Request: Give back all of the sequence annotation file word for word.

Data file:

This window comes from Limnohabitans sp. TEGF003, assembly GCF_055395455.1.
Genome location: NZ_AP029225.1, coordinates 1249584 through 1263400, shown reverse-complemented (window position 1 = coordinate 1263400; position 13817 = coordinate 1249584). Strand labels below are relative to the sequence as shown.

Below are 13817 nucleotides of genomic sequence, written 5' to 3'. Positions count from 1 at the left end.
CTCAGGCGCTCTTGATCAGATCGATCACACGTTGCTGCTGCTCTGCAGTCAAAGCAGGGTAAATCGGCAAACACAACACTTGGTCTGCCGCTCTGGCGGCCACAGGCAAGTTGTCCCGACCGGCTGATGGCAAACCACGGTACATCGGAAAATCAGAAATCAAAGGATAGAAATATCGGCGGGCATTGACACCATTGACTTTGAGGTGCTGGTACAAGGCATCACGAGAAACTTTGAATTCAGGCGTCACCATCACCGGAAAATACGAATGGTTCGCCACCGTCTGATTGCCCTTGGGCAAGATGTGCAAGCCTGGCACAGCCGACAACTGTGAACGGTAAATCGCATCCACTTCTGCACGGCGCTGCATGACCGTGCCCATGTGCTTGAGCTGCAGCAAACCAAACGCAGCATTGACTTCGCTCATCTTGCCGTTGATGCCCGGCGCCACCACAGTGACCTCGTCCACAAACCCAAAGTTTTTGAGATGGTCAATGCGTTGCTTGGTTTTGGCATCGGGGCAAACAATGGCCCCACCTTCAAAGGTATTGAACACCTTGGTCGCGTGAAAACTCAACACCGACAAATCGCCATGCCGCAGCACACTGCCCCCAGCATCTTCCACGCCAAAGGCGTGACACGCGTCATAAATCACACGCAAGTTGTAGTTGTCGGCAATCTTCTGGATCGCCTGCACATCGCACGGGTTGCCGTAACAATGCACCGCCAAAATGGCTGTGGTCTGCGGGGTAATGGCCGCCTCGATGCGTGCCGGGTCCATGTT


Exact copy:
This window comes from Limnohabitans sp. TEGF003, assembly GCF_055395455.1.
Genome location: NZ_AP029225.1, coordinates 1249584 through 1263400, shown reverse-complemented (window position 1 = coordinate 1263400; position 13817 = coordinate 1249584). Strand labels below are relative to the sequence as shown.

Below are 13817 nucleotides of genomic sequence, written 5' to 3'. Positions count from 1 at the left end.
CTCAGGCGCTCTTGATCAGATCGATCACACGTTGCTGCTGCTCTGCAGTCAAAGCAGGGTAAATCGGCAAACACAACACTTGGTCTGCCGCTCTGGCGGCCACAGGCAAGTTGTCCCGACCGGCTGATGGCAAACCACGGTACATCGGAAAATCAGAAATCAAAGGATAGAAATATCGGCGGGCATTGACACCATTGACTTTGAGGTGCTGGTACAAGGCATCACGAGAAACTTTGAATTCAGGCGTCACCATCACCGGAAAATACGAATGGTTCGCCACCGTCTGATTGCCCTTGGGCAAGATGTGCAAGCCTGGCACAGCCGACAACTGTGAACGGTAAATCGCATCCACTTCTGCACGGCGCTGCATGACCGTGCCCATGTGCTTGAGCTGCAGCAAACCAAACGCAGCATTGACTTCGCTCATCTTGCCGTTGATGCCCGGCGCCACCACAGTGACCTCGTCCACAAACCCAAAGTTTTTGAGATGGTCAATGCGTTGCTTGGTTTTGGCATCGGGGCAAACAATGGCCCCACCTTCAAAGGTATTGAACACCTTGGTCGCGTGAAAACTCAACACCGACAAATCGCCATGCCGCAGCACACTGCCCCCAGCATCTTCCACGCCAAAGGCGTGACACGCGTCATAAATCACACGCAAGTTGTAGTTGTCGGCAATCTTCTGGATCGCCTGCACATCGCACGGGTTGCCGTAACAATGCACCGCCAAAATGGCTGTGGTCTGCGGGGTAATGGCCGCCTCGATGCGTGCCGGGTCCATGTT